It was easier to learn in high school. I played my music from large speakers in strangers’ basements and boys disconnected the Bluetooth to bump the dull, heavy bass of their preferred monotone rap songs instead. The volume of my car speakers would get so loud as I drove around at night that I could not hear myself sing along. I began to shine too; all the tumble of emotions and moodiness and unsavory woman was buried beneath my new, pearlescent skin. I tried hard to submit myself to the digestion of boys, but no one told me how much it would scald or how bad singed hair smelled. I did not want to become a misplaced earring in the beak of a big, black bird, a collectable outlet for inquisition. But over and over again, she told me her lessons and soon it was hard to notice the discomfort of craving something that always felt wrong. I wrote poetry about boys. I kissed them. I talked to my friends about what sex must be like and taught myself to want it. The glitter was becoming itchy and I wished I could cut it off. On those late night drives punctuated by blaring music and tear-stained discontentment, I parked at the reservoir and imagined myself sunk to the very bottom, held there by cinder blocks on each ankle, disintegrating into the small town that bred me. Falling asleep at the bottom of the reservoir didn’t seem so bad. People fell asleep everywhere just to escape the feeling of drowning that choked us all the time— in study hall, after two bars of Xanax at a party, as they lost their virginity, during the Homecoming dance, as they filled out college applications to schools in driving distance. Small Town worked better than melatonin, better than tryptophan, better than any lullaby or bedtime story in getting teenagers to fall asleep. I think that most of them never woke up.
Looking back, I wonder if my angry man felt discontent too, unwilling to become another calloused palm holding too tight to Small Town’s wrists. Maybe that’s why he left. Maybe I have him to thank for making me free to leave too. I ran away to a city plump with humidity and bashful joy that did not feel anything like from where I had come. For a year I let myself incubate and let the impressions of the grasp of Small Town fade from my muscles. Some habits were hard to extract; they were sunk into my veins like thick sap and it was hard to distinguish where they ended, and my own blood began. I remembered that it only takes twenty seven days for your skin to shed itself. I realized I was no longer what anyone expected me to be. I let myself bend and break over the rims of wine bottles, dance for the first time in my life, use my teeth to crack open nights full of learning myself better. I stopped apologizing. I fell in love with a woman. For the first time in the entirety of my life, despite the humid heaviness of New Orleans’ atmosphere, there is no more weight pressing into the pores of my sapling skin. The dank moisture in the Southern air pushed open the cracks in my body and showed me the fossils of who I was. This time it was not a learning, it was a remembering; it was a reminder that I was not drowning, I was not misplaced jewelry, I was not alone. The pearlescent skin I once gleamed in now fits me like a poorly tailored prom dress. I am glad to leave it on the side of the road in a Good Will collection container, for another girl to shimmy into and then outgrow. I hope she rips the taffeta, spills liquor on its skirt, and leaves burn marks along its edges. I hope one day it is so out-worn and tired that no one ever tries it on again.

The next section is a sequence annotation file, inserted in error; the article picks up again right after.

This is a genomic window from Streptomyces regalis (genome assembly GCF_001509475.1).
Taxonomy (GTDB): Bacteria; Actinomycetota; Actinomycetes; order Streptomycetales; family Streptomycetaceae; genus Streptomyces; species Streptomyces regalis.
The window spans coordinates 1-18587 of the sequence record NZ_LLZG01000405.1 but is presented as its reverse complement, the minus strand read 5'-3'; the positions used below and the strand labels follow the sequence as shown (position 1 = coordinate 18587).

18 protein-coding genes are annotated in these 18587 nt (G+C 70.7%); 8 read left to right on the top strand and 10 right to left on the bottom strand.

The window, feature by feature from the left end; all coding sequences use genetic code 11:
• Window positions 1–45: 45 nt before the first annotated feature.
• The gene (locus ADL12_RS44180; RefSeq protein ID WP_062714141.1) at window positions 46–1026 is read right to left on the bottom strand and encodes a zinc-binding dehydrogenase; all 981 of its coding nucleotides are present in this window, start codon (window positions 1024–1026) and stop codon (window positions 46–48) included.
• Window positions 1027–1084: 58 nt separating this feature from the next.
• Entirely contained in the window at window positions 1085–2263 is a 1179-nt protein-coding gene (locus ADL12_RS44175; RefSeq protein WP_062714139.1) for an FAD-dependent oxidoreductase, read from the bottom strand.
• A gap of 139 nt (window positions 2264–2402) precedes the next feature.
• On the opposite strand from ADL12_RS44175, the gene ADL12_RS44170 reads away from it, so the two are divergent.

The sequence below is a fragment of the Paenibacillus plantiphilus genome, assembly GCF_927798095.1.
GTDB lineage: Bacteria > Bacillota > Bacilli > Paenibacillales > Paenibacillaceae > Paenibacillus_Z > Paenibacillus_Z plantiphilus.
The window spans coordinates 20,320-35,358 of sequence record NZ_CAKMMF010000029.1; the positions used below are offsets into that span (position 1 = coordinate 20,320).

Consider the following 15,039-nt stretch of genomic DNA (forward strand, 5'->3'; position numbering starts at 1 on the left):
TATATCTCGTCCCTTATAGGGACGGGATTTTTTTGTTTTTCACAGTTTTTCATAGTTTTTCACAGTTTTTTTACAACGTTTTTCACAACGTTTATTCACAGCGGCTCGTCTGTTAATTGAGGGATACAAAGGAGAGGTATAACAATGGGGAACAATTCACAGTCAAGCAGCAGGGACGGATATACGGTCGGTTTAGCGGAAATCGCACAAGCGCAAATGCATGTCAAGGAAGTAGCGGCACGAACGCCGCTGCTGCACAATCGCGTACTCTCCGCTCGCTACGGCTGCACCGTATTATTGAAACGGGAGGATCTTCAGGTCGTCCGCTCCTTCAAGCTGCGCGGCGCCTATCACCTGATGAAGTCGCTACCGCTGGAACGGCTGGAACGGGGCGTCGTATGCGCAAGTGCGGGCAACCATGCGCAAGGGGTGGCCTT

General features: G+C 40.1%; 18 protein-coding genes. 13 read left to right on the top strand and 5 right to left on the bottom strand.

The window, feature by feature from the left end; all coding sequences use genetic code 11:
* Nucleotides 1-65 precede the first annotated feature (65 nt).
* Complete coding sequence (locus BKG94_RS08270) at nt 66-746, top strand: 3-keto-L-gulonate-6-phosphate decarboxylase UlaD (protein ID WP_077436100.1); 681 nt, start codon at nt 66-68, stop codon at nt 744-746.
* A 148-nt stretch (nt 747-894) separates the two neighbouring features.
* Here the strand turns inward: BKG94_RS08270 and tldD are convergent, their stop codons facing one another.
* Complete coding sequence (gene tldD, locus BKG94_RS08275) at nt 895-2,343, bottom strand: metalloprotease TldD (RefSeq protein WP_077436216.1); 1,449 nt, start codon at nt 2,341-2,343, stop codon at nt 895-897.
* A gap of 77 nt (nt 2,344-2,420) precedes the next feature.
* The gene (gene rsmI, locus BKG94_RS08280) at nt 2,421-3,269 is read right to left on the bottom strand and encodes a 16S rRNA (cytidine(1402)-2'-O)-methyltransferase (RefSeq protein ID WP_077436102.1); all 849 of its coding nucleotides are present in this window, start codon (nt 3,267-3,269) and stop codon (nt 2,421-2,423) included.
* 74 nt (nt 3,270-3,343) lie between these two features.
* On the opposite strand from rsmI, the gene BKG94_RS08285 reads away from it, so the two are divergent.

Published in Edition 4 of The Dilettante.